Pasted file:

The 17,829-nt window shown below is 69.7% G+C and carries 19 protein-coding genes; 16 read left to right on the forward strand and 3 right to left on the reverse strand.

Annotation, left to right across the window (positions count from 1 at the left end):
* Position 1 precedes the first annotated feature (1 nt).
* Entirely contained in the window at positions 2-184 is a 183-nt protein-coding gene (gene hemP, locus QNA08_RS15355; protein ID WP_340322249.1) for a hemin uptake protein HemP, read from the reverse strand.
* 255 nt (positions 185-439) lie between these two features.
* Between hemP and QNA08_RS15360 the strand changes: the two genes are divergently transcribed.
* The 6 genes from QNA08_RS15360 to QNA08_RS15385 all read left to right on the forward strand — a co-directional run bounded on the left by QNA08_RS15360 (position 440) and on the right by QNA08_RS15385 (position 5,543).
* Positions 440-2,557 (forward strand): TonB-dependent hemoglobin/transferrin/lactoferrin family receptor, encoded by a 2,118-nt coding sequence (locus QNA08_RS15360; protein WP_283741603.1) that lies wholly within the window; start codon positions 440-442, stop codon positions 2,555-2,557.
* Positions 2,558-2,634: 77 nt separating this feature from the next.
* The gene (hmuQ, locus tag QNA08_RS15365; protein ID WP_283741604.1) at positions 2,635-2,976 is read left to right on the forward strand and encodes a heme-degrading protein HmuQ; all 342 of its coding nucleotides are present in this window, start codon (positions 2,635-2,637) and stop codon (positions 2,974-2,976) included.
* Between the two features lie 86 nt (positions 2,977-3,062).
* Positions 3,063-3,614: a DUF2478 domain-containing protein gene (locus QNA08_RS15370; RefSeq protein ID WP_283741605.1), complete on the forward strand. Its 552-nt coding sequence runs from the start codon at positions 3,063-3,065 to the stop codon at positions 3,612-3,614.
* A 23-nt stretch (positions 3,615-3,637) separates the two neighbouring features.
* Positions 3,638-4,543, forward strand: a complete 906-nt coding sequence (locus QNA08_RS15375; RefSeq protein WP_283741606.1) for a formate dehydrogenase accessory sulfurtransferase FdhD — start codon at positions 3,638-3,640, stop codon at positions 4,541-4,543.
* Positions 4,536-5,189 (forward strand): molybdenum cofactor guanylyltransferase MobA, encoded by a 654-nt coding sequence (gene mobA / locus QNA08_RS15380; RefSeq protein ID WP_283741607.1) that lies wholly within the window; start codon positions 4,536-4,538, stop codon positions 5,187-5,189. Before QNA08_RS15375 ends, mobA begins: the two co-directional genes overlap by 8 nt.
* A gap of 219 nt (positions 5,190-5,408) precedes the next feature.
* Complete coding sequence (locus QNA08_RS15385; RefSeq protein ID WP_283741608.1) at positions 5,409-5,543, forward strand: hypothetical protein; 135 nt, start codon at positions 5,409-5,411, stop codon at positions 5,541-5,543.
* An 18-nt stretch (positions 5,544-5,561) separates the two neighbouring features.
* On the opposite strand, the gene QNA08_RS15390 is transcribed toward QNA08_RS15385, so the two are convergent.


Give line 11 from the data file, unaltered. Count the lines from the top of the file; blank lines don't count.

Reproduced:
* Between the two features lie 86 nt (positions 2,977-3,062).